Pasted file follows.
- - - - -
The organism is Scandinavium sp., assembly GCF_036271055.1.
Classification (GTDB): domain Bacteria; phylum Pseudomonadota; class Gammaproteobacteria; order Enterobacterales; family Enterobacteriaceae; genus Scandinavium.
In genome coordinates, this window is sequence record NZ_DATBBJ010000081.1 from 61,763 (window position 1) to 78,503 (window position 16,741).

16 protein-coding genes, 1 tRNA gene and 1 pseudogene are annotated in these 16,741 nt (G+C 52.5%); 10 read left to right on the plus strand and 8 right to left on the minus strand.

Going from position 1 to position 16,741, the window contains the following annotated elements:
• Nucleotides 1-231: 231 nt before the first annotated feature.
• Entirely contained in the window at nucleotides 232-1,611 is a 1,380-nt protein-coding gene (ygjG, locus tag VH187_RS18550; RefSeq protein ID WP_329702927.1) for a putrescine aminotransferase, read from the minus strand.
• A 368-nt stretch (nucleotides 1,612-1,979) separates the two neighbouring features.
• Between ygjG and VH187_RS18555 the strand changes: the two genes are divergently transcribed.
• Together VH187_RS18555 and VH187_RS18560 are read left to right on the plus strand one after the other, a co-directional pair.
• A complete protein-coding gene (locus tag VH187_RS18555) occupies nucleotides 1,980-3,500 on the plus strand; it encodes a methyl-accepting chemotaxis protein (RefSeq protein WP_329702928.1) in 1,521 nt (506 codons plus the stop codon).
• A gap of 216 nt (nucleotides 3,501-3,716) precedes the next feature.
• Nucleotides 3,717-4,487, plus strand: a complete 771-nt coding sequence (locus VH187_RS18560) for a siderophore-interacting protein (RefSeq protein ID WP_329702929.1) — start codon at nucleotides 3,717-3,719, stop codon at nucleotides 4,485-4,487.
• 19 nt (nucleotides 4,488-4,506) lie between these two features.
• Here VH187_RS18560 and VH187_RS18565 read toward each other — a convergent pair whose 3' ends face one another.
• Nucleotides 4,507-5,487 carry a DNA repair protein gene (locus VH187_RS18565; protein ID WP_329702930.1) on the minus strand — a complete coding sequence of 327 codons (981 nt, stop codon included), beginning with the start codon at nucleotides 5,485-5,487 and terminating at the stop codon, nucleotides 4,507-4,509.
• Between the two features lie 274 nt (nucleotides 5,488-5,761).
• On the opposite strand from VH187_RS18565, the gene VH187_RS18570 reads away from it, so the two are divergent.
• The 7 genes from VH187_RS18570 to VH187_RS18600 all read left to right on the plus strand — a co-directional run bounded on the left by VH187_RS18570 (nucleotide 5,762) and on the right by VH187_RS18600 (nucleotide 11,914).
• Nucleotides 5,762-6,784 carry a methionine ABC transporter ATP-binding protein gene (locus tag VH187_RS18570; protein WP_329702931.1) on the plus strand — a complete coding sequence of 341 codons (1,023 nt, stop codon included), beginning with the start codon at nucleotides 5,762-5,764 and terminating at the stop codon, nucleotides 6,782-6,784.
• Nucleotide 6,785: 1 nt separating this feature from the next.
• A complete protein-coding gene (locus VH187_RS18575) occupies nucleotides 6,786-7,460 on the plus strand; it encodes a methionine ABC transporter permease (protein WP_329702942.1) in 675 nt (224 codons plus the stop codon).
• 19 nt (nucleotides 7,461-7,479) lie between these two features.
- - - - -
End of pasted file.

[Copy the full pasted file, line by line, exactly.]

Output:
The organism is Scandinavium sp., assembly GCF_036271055.1.
Classification (GTDB): domain Bacteria; phylum Pseudomonadota; class Gammaproteobacteria; order Enterobacterales; family Enterobacteriaceae; genus Scandinavium.
In genome coordinates, this window is sequence record NZ_DATBBJ010000081.1 from 61,763 (window position 1) to 78,503 (window position 16,741).

16 protein-coding genes, 1 tRNA gene and 1 pseudogene are annotated in these 16,741 nt (G+C 52.5%); 10 read left to right on the plus strand and 8 right to left on the minus strand.

Going from position 1 to position 16,741, the window contains the following annotated elements:
• Nucleotides 1-231: 231 nt before the first annotated feature.
• Entirely contained in the window at nucleotides 232-1,611 is a 1,380-nt protein-coding gene (ygjG, locus tag VH187_RS18550; RefSeq protein ID WP_329702927.1) for a putrescine aminotransferase, read from the minus strand.
• A 368-nt stretch (nucleotides 1,612-1,979) separates the two neighbouring features.
• Between ygjG and VH187_RS18555 the strand changes: the two genes are divergently transcribed.
• Together VH187_RS18555 and VH187_RS18560 are read left to right on the plus strand one after the other, a co-directional pair.
• A complete protein-coding gene (locus tag VH187_RS18555) occupies nucleotides 1,980-3,500 on the plus strand; it encodes a methyl-accepting chemotaxis protein (RefSeq protein WP_329702928.1) in 1,521 nt (506 codons plus the stop codon).
• A gap of 216 nt (nucleotides 3,501-3,716) precedes the next feature.
• Nucleotides 3,717-4,487, plus strand: a complete 771-nt coding sequence (locus VH187_RS18560) for a siderophore-interacting protein (RefSeq protein ID WP_329702929.1) — start codon at nucleotides 3,717-3,719, stop codon at nucleotides 4,485-4,487.
• 19 nt (nucleotides 4,488-4,506) lie between these two features.
• Here VH187_RS18560 and VH187_RS18565 read toward each other — a convergent pair whose 3' ends face one another.
• Nucleotides 4,507-5,487 carry a DNA repair protein gene (locus VH187_RS18565; protein ID WP_329702930.1) on the minus strand — a complete coding sequence of 327 codons (981 nt, stop codon included), beginning with the start codon at nucleotides 5,485-5,487 and terminating at the stop codon, nucleotides 4,507-4,509.
• Between the two features lie 274 nt (nucleotides 5,488-5,761).
• On the opposite strand from VH187_RS18565, the gene VH187_RS18570 reads away from it, so the two are divergent.
• The 7 genes from VH187_RS18570 to VH187_RS18600 all read left to right on the plus strand — a co-directional run bounded on the left by VH187_RS18570 (nucleotide 5,762) and on the right by VH187_RS18600 (nucleotide 11,914).
• Nucleotides 5,762-6,784 carry a methionine ABC transporter ATP-binding protein gene (locus tag VH187_RS18570; protein WP_329702931.1) on the plus strand — a complete coding sequence of 341 codons (1,023 nt, stop codon included), beginning with the start codon at nucleotides 5,762-5,764 and terminating at the stop codon, nucleotides 6,782-6,784.
• Nucleotide 6,785: 1 nt separating this feature from the next.
• A complete protein-coding gene (locus VH187_RS18575) occupies nucleotides 6,786-7,460 on the plus strand; it encodes a methionine ABC transporter permease (protein WP_329702942.1) in 675 nt (224 codons plus the stop codon).
• 19 nt (nucleotides 7,461-7,479) lie between these two features.